Impact Factor 3.209

The 1st most cited journal in Psychology

Original Research ARTICLE

Front. Hum. Neurosci., 28 March 2011 |

The measurement of language lateralization with functional transcranial Doppler and functional MRI: a critical evaluation

Metten Somers*, Sebastiaan F. Neggers, Kelly M. Diederen, Marco P. Boks, René S. Kahn and Iris E. Sommer
  • Department of Psychiatry, Rudolf Magnus Institute of Neuroscience, University Medical Center Utrecht, Utrecht, Netherlands

Cerebral language lateralization can be assessed in several ways. In healthy subjects, functional MRI (fMRI) during performance of a language task has evolved to be the most frequently applied method. Functional transcranial Doppler (fTCD) may provide a valid alternative, but has been used rarely. Both techniques have their own strengths and weaknesses and as a result may be applied in different fields of research. Until now, only one relatively small study (n = 13) investigated the correlation between lateralization indices (LIs) measured by fTCD and fMRI and showed a remarkably high correlation. To further evaluate the correlation between LIs measured with fTCD and fMRI, we compared LIs of 22 healthy subjects (12 left- and 10 right-handed) using the same word generation paradigm for the fTCD as for the fMRI experiment. LIs measured with fTCD were highly but imperfectly correlated with LIs measured with fMRI (Spearman’s rho = 0.75, p < 0.001). The imperfectness of the correlation can partially be explained by methodological restrictions of fMRI as well as fTCD. Our results suggest that fTCD can be a valid alternative for fMRI to measure lateralization, particularly when costs or mobility are important factors in the study design.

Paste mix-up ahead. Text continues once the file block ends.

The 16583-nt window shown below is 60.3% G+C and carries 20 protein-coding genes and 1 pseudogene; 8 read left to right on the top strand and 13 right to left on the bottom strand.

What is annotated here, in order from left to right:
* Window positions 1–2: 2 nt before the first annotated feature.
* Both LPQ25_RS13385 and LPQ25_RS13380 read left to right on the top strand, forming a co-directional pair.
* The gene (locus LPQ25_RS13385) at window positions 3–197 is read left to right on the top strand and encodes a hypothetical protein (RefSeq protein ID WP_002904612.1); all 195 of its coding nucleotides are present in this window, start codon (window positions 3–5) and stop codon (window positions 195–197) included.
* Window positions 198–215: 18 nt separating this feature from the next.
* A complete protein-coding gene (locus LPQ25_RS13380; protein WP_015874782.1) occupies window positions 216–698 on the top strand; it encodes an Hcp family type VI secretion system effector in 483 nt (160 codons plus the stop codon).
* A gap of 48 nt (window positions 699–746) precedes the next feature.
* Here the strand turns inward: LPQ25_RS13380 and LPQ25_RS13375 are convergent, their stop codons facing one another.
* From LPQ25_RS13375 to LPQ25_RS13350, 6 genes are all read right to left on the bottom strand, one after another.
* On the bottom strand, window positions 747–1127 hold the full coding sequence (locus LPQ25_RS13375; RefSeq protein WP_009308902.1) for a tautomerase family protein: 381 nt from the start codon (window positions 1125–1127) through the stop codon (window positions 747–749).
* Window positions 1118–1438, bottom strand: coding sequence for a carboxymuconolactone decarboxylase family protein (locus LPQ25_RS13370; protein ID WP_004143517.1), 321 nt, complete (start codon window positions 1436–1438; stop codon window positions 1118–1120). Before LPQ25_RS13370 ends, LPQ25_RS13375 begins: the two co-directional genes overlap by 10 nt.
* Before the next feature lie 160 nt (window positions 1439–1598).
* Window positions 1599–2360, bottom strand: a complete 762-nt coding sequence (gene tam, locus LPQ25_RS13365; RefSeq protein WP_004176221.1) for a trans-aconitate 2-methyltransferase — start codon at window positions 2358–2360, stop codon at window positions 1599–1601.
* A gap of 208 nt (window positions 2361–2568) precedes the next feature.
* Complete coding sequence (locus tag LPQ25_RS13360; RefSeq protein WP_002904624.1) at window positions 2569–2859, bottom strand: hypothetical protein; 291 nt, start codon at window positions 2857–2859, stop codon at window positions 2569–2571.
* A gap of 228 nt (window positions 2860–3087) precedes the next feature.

Language lateralization is the most thoroughly investigated aspect of functional cerebral lateralization (Sommer and Kahn, 2009). The direction of language lateralization, referred to as cerebral dominance, is related to hand-preference, as shown by studies applying the intra-carotid amobarbital procedure (IAP; Rasmussen and Milner, 1977; Isaacs et al., 2006), positron emission tomography (PET) studies (Tzourio et al., 1998), dichotic listening studies (Lewis et al., 1988), functional MRI (fMRI; Pujol et al., 1999; Springer et al., 1999; Szaflarski et al., 2002), and functional transcranial Doppler (fTCD) studies (Knecht et al., 2000b). The direction of language lateralization (cerebral dominance) is related to hand-preference. Approximately 95% of healthy right-handers have left-hemispheric dominance, whereas 70% of non-right-handers have left-hemispheric dominance, leaving 30% for right-hemispheric or bilateral dominance (Pujol et al., 1999; Szaflarski et al., 2002).